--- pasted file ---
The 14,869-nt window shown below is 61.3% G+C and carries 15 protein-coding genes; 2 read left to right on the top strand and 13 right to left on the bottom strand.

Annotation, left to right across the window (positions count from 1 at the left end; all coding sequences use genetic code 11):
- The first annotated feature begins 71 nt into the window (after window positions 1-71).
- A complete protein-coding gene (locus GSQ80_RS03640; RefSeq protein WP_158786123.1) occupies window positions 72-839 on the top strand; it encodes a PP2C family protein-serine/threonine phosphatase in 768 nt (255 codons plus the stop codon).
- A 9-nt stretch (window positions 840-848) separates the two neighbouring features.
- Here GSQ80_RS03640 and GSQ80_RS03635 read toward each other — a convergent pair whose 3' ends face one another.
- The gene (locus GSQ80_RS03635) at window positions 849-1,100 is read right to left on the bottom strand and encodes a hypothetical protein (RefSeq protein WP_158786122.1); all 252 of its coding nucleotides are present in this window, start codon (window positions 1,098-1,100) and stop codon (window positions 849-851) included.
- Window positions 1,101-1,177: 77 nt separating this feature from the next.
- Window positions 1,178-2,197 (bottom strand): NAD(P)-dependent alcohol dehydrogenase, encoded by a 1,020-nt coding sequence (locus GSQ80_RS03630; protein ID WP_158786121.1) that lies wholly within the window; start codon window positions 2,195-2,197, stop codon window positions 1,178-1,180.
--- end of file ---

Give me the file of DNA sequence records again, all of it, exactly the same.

The 14,869-nt window shown below is 61.3% G+C and carries 15 protein-coding genes; 2 read left to right on the top strand and 13 right to left on the bottom strand.

Annotation, left to right across the window (positions count from 1 at the left end; all coding sequences use genetic code 11):
- The first annotated feature begins 71 nt into the window (after window positions 1-71).
- A complete protein-coding gene (locus GSQ80_RS03640; RefSeq protein WP_158786123.1) occupies window positions 72-839 on the top strand; it encodes a PP2C family protein-serine/threonine phosphatase in 768 nt (255 codons plus the stop codon).
- A 9-nt stretch (window positions 840-848) separates the two neighbouring features.
- Here GSQ80_RS03640 and GSQ80_RS03635 read toward each other — a convergent pair whose 3' ends face one another.
- The gene (locus GSQ80_RS03635) at window positions 849-1,100 is read right to left on the bottom strand and encodes a hypothetical protein (RefSeq protein WP_158786122.1); all 252 of its coding nucleotides are present in this window, start codon (window positions 1,098-1,100) and stop codon (window positions 849-851) included.
- Window positions 1,101-1,177: 77 nt separating this feature from the next.
- Window positions 1,178-2,197 (bottom strand): NAD(P)-dependent alcohol dehydrogenase, encoded by a 1,020-nt coding sequence (locus GSQ80_RS03630; protein ID WP_158786121.1) that lies wholly within the window; start codon window positions 2,195-2,197, stop codon window positions 1,178-1,180.